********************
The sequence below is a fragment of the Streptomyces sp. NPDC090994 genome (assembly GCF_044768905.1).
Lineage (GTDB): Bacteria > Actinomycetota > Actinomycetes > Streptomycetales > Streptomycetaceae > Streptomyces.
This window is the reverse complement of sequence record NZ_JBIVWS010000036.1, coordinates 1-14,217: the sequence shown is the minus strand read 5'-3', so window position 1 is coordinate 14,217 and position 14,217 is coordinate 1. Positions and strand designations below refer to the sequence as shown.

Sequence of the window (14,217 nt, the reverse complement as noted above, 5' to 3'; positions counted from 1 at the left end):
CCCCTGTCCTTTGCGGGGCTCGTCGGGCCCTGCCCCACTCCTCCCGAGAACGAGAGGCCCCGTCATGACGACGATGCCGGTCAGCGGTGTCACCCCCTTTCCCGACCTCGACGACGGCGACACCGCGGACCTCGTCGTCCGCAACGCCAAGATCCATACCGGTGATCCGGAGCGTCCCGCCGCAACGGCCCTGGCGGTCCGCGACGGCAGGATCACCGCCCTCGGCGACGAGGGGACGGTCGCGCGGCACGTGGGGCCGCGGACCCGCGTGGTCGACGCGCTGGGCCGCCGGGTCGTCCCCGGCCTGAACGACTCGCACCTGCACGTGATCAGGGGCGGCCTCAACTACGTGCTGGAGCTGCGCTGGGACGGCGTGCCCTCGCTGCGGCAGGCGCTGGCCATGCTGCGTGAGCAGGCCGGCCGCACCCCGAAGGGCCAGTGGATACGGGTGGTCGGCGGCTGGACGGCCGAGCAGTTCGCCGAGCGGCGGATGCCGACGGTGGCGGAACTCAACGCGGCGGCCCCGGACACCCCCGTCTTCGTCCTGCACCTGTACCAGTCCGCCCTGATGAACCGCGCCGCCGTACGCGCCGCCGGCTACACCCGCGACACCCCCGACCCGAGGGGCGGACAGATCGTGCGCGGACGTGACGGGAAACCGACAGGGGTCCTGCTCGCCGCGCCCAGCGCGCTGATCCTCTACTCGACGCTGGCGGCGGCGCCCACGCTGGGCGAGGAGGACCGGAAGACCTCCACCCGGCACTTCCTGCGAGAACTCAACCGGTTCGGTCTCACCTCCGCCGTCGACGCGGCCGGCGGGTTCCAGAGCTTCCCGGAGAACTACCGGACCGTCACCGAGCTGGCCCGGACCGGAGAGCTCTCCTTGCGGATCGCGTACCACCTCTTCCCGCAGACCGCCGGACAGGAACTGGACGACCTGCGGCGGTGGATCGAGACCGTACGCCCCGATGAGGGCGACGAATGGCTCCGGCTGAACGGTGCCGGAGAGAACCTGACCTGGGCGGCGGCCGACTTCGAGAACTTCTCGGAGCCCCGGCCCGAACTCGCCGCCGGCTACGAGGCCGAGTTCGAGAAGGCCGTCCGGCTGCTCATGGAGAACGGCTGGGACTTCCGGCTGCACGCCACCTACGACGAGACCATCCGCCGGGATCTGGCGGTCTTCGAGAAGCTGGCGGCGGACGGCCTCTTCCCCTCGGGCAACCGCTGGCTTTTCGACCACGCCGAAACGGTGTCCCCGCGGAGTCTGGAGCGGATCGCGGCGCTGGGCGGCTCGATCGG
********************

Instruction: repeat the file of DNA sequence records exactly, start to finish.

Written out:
The sequence below is a fragment of the Streptomyces sp. NPDC090994 genome (assembly GCF_044768905.1).
Lineage (GTDB): Bacteria > Actinomycetota > Actinomycetes > Streptomycetales > Streptomycetaceae > Streptomyces.
This window is the reverse complement of sequence record NZ_JBIVWS010000036.1, coordinates 1-14,217: the sequence shown is the minus strand read 5'-3', so window position 1 is coordinate 14,217 and position 14,217 is coordinate 1. Positions and strand designations below refer to the sequence as shown.

Sequence of the window (14,217 nt, the reverse complement as noted above, 5' to 3'; positions counted from 1 at the left end):
CCCCTGTCCTTTGCGGGGCTCGTCGGGCCCTGCCCCACTCCTCCCGAGAACGAGAGGCCCCGTCATGACGACGATGCCGGTCAGCGGTGTCACCCCCTTTCCCGACCTCGACGACGGCGACACCGCGGACCTCGTCGTCCGCAACGCCAAGATCCATACCGGTGATCCGGAGCGTCCCGCCGCAACGGCCCTGGCGGTCCGCGACGGCAGGATCACCGCCCTCGGCGACGAGGGGACGGTCGCGCGGCACGTGGGGCCGCGGACCCGCGTGGTCGACGCGCTGGGCCGCCGGGTCGTCCCCGGCCTGAACGACTCGCACCTGCACGTGATCAGGGGCGGCCTCAACTACGTGCTGGAGCTGCGCTGGGACGGCGTGCCCTCGCTGCGGCAGGCGCTGGCCATGCTGCGTGAGCAGGCCGGCCGCACCCCGAAGGGCCAGTGGATACGGGTGGTCGGCGGCTGGACGGCCGAGCAGTTCGCCGAGCGGCGGATGCCGACGGTGGCGGAACTCAACGCGGCGGCCCCGGACACCCCCGTCTTCGTCCTGCACCTGTACCAGTCCGCCCTGATGAACCGCGCCGCCGTACGCGCCGCCGGCTACACCCGCGACACCCCCGACCCGAGGGGCGGACAGATCGTGCGCGGACGTGACGGGAAACCGACAGGGGTCCTGCTCGCCGCGCCCAGCGCGCTGATCCTCTACTCGACGCTGGCGGCGGCGCCCACGCTGGGCGAGGAGGACCGGAAGACCTCCACCCGGCACTTCCTGCGAGAACTCAACCGGTTCGGTCTCACCTCCGCCGTCGACGCGGCCGGCGGGTTCCAGAGCTTCCCGGAGAACTACCGGACCGTCACCGAGCTGGCCCGGACCGGAGAGCTCTCCTTGCGGATCGCGTACCACCTCTTCCCGCAGACCGCCGGACAGGAACTGGACGACCTGCGGCGGTGGATCGAGACCGTACGCCCCGATGAGGGCGACGAATGGCTCCGGCTGAACGGTGCCGGAGAGAACCTGACCTGGGCGGCGGCCGACTTCGAGAACTTCTCGGAGCCCCGGCCCGAACTCGCCGCCGGCTACGAGGCCGAGTTCGAGAAGGCCGTCCGGCTGCTCATGGAGAACGGCTGGGACTTCCGGCTGCACGCCACCTACGACGAGACCATCCGCCGGGATCTGGCGGTCTTCGAGAAGCTGGCGGCGGACGGCCTCTTCCCCTCGGGCAACCGCTGGCTTTTCGACCACGCCGAAACGGTGTCCCCGCGGAGTCTGGAGCGGATCGCGGCGCTGGGCGGCTCGATCGG